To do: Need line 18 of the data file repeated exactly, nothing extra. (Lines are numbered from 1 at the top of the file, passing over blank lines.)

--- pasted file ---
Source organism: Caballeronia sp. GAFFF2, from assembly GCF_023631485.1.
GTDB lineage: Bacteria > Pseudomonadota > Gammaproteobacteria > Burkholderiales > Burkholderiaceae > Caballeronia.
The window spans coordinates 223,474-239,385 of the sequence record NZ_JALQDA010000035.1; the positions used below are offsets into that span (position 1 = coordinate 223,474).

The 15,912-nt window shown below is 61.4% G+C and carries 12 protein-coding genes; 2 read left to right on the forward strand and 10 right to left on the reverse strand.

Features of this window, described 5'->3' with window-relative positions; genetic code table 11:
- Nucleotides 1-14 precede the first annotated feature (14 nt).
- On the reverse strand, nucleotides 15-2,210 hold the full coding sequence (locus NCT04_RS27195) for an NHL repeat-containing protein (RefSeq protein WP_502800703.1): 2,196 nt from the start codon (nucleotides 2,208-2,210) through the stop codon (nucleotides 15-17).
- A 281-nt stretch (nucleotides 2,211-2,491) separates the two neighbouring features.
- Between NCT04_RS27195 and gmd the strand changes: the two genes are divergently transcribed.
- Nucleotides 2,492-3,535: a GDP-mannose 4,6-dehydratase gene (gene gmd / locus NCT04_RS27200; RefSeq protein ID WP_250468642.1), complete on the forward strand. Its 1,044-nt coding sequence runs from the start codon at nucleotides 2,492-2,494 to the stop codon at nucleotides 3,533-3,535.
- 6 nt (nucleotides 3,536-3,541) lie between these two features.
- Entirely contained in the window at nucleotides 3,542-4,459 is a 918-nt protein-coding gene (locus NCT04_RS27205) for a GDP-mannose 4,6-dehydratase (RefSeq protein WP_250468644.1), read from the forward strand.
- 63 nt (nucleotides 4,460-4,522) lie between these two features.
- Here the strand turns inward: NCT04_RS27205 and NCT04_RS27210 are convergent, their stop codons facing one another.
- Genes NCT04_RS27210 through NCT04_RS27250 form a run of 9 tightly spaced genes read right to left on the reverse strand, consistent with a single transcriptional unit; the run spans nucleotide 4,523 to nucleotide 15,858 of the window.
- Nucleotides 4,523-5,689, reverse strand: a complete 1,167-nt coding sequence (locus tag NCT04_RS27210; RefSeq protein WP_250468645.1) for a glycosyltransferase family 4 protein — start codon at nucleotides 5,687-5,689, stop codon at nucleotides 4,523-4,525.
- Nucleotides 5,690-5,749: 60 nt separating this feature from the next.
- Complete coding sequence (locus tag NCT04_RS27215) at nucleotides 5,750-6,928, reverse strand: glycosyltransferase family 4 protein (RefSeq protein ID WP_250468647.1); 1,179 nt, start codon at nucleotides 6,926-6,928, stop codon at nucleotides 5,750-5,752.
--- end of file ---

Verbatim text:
- Complete coding sequence (locus tag NCT04_RS27215) at nucleotides 5,750-6,928, reverse strand: glycosyltransferase family 4 protein (RefSeq protein ID WP_250468647.1); 1,179 nt, start codon at nucleotides 6,926-6,928, stop codon at nucleotides 5,750-5,752.